The sport’s popularity has burgeoned, however, on the back of another way to watch – first person. Since the drones broadcast their camera footage, anyone with the right receiver can see the same view as the pilot. Being virtually strapped to the front of a speeding drone is undeniably exciting. Enthusiasm for the pastime has spread on the back of clips uploaded to YouTube, showing stunt flying in forests, ruined buildings or construction sites. The drones dive through windows, slalom around trees and skim under parked cars. Science-fiction comparisons abound: older racers talk of the jet-bike scene from “Return of the Jedi”, in which Luke Skywalker embarks on a hoverbike chase through a forest; for younger racers, high-speed, futuristic video-games such as “F-Zero” or “Rollcage” are the natural comparisons.
The sheer excitement of the first-person view has led many people to think that, with a financial boost and a generous dusting of glamour, drone racing could become the next big spectator sport. ESPN, a leading American sports channel, has begun broadcasting some races, including the US National Drone Racing Championships, which took place in New York the week after the Popham event. One of the competitors at Popham was Luke Bannister, who won $250,000 by coming first in the World Drone Prix, held in Dubai in March (Bannister was 15 at the time). That event took place at night, with the course, and the drones, lit up in neon colours to help spectators follow what was happening, and it was broadcast online. Drone racing also featured at the Farnborough Air Show, one of the world’s biggest, in July.
Most ambitious of all is the Drone Racing League (DRL), launched earlier this year. Its founder, Nicholas Horbaczewski, unabashedly compares his ambitions to Formula 1. He envisions a worldwide series of elite, invitation-only events, pre-packaged, slathered in glitz and ready to sell to television. His firm builds all its own drones to ensure a level playing field between pilots; each are tagged with brightly coloured LEDs to keep them visible to spectators. It has also invested in improved radio links that allow its events to be held indoors (at Popham, a stand of trees at one end of the course caused enough interference for some pilots to lose signal completely).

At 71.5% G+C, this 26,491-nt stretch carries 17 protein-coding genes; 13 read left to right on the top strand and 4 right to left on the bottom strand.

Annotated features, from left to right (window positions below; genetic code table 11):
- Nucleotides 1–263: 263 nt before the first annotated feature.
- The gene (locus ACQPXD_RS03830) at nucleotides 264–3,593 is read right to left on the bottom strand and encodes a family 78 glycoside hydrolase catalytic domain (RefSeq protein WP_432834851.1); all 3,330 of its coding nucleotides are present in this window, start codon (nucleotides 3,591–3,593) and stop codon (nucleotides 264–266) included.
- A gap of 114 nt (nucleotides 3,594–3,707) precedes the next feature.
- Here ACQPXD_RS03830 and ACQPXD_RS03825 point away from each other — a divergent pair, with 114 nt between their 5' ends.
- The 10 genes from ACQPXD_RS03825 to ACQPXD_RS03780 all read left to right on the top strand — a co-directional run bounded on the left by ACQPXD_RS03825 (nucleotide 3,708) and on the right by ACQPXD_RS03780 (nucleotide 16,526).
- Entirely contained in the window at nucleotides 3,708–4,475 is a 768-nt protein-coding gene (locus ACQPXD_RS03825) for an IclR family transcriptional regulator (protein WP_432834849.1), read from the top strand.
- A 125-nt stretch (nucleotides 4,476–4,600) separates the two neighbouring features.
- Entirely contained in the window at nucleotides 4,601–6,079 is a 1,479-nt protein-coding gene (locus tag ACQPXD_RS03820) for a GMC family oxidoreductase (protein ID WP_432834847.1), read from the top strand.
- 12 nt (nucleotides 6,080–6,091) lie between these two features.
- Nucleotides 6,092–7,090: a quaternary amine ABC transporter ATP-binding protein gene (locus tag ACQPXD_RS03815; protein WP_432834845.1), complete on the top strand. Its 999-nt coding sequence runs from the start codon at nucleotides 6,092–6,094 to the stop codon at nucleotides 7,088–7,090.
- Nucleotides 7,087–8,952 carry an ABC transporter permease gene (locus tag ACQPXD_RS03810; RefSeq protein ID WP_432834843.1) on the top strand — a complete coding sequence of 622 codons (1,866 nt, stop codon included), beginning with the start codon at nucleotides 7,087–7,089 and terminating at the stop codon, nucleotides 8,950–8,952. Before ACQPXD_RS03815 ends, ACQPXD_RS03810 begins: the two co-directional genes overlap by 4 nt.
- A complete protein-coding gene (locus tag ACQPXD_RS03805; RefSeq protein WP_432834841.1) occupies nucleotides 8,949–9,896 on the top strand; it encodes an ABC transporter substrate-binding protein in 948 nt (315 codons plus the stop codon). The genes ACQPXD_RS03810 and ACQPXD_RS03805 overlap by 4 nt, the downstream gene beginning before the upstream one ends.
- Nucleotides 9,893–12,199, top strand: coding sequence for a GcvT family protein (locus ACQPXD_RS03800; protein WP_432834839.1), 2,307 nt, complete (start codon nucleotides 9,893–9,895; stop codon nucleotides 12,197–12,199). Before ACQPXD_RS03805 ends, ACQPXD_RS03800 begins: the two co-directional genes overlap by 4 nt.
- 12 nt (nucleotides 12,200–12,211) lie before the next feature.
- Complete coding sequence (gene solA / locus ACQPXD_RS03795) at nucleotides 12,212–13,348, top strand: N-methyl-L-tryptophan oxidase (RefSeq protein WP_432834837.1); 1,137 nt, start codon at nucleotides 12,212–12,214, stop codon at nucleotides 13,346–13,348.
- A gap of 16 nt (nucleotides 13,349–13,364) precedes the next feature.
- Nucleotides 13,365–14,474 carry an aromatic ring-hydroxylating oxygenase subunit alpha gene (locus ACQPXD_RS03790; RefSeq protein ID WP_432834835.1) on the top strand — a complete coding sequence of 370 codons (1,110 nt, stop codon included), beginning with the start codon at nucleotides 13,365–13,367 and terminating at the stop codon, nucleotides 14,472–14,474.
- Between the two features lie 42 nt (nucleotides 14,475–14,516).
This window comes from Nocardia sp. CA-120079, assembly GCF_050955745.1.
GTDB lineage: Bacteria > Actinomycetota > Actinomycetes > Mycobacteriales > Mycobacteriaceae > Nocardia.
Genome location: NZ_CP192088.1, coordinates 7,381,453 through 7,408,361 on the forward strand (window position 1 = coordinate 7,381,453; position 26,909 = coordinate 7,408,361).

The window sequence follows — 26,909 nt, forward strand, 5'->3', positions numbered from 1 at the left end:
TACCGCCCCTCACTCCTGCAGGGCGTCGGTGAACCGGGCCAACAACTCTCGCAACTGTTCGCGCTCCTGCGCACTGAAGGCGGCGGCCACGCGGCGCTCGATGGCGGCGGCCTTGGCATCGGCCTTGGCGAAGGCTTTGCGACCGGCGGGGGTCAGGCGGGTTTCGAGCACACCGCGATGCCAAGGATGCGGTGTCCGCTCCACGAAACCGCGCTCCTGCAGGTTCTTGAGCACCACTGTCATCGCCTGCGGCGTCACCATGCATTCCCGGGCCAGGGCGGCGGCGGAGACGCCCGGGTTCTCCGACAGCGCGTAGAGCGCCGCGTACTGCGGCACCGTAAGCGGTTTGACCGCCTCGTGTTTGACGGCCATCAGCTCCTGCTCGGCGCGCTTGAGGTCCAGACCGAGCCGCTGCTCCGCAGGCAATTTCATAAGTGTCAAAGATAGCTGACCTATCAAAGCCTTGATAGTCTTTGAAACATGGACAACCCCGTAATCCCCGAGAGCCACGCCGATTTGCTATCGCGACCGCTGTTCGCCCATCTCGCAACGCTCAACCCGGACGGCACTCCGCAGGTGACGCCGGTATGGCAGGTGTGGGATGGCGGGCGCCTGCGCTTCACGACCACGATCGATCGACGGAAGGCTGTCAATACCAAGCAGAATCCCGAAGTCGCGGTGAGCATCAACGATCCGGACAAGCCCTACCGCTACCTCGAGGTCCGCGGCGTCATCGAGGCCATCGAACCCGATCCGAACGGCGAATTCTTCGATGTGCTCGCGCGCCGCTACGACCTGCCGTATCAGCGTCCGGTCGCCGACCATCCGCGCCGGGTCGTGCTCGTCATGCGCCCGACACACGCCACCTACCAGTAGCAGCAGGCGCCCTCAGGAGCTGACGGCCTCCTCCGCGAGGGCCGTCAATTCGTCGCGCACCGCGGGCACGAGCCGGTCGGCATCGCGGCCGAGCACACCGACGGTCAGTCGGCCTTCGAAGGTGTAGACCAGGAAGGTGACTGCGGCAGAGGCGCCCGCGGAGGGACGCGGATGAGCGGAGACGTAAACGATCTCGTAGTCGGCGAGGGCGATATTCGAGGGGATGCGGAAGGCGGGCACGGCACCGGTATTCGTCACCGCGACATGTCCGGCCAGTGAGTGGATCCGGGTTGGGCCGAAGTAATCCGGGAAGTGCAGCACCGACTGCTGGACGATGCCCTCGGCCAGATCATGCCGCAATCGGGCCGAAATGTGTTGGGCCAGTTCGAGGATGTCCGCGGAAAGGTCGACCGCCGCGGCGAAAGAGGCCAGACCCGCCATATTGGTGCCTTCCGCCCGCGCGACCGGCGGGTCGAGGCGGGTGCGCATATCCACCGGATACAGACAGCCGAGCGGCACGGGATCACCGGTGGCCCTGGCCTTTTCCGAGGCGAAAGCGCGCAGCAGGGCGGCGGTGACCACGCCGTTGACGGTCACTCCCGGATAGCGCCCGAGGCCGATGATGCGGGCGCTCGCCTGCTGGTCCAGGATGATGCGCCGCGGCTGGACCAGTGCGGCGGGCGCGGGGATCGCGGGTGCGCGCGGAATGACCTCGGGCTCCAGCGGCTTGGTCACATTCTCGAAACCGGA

That, in turn, lets the course designers get creative. One event, held at an American football stadium in Miami in February, featured drones flying through neon-lit gates suspended above the seating area, before diving into the entrance tunnels and zipping through the bowels of the building, dodging vending machines, concrete pillars and narrow hallways flooded with fog courtesy of dry-ice machines and more neon lights. Interference from the walls would make that sort of thing impossible with off-the-shelf radios, says Horbaczewski.
A lot of effort has gone into making the end product as TV-friendly as possible. Besides drone engineers and radio specialists, the DRL employs dozens of people with experience in putting on big sporting events, and has developed specialist camera systems that can keep up with the drones as they flit about the course. “We use a mixture of first-person and third-person views to give spectators a sense of what’s happening in the race,” he says.
The result is undeniably slick, with all the pizazz and production values you might expect of professional American sport. There has been plenty of interest: Stephen Ross, who owns the Miami Dolphins (an American football team) is one investor; CAA, an agency that represents athletes and film stars is another. So far, all the DRL’s races have been in America, but Horbaczewski says that will change next year. Television networks are reputed to be interested, although he will not, for now, say which. Traditionalists may scoff at a sport that is played sitting down, but in recent years everything from competitive video games to poker have found big audiences on TV and online. With its mix of high technology, raw speed and glitz, drone racing could well become the next sport of the future.